FIG. 17 represents an end view of the embodiment shown in FIGS. 13-15;

FIG. 18 represents an end view of the embodiment of the invention shown in FIGS. 13-15 from the opposite end as shown in FIG. 17;

FIG. 19 represents an overhead view of an embodiment of the present invention showing an embodiment of the floor member attached to an embodiment of the frame module, two handle members, three beverage or beverage component tanks, a carbon dioxide tank, an embodiment of a liquid waste holding tank, and an umbrella mounting member;

FIG. 20 represents an top cross-sectional view of the embodiment shown in FIG. 5;

FIG. 21 represents an overhead view of the embodiment of the invention shown in FIGS. 13-15, 17, and 18;

FIG. 22 represents a right rear perspective view of an alternative embodiment of the cooling and dispensing module made from stainless steel;

FIG. 23 represents a right rear perspective view of an additional embodiment of the present invention including an embodiment of a stainless steel cooling and dispensing module mounted on the cart;

FIG. 24 represents a right rear perspective view of a further alternative embodiment of the present invention especially for use where narrow passages must be traversed;

FIG. 25 represents a top view of an embodiment of a frame module for use with an embodiment of the invention similar the embodiment shown in FIG. 24;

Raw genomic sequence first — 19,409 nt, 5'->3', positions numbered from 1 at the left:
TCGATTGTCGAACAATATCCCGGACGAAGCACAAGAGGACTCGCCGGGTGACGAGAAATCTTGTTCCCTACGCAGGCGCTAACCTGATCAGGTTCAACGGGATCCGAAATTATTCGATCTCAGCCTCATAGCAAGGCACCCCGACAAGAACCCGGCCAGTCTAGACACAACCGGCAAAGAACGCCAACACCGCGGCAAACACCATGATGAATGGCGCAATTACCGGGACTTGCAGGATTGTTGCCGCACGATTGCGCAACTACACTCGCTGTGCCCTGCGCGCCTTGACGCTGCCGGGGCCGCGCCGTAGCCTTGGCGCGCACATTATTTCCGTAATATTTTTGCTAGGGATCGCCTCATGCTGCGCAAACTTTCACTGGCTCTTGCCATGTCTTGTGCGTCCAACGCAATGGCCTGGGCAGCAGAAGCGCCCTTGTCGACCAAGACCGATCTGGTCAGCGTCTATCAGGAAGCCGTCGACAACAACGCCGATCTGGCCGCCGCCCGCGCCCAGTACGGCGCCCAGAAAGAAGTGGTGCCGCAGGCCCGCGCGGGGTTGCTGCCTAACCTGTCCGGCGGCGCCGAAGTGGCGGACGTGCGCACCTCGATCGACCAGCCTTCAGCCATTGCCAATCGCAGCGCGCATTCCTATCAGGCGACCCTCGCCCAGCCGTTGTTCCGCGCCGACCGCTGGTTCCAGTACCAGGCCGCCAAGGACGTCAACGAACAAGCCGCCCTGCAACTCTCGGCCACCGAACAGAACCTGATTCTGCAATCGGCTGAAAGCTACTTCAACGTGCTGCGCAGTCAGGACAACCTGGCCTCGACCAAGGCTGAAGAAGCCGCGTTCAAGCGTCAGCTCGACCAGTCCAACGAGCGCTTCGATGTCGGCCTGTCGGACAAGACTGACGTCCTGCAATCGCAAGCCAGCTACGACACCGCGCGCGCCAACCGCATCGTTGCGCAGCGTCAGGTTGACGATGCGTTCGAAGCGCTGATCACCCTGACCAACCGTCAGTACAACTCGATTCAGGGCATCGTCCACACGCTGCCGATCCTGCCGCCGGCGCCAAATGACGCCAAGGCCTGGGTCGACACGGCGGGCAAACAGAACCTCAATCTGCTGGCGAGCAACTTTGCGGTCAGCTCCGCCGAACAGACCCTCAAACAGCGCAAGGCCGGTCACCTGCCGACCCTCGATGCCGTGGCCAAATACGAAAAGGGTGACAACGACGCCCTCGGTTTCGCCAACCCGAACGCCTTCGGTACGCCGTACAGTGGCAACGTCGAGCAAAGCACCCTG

FIG. 26 represents a top view of the floor member of the embodiment shown in FIGS. 24 and 25 including two beverage, beverage component, or carbon dioxide tank retaining members and an umbrella retaining member;

FIG. 27 represents a cross section of an embodiment of a cup dispenser for use with an embodiment of the invention particularly with an embodiment shown in FIGS. 24-26;

FIG. 28 represents a side view of an embodiment of the floor member of the embodiment shown in FIGS. 26 showing a main supporting wheel member housing members;

FIG. 29 represents a right rear perspective view of an embodiment of a beverage receiving and dispensing module according to the present invention; and

FIG. 30 represents a right rear perspective view of an embodiment of a cart according to the present invention including an embodiment of two beverage receiving and dispensing modules of differing sizes according to the present invention mounted on the cart.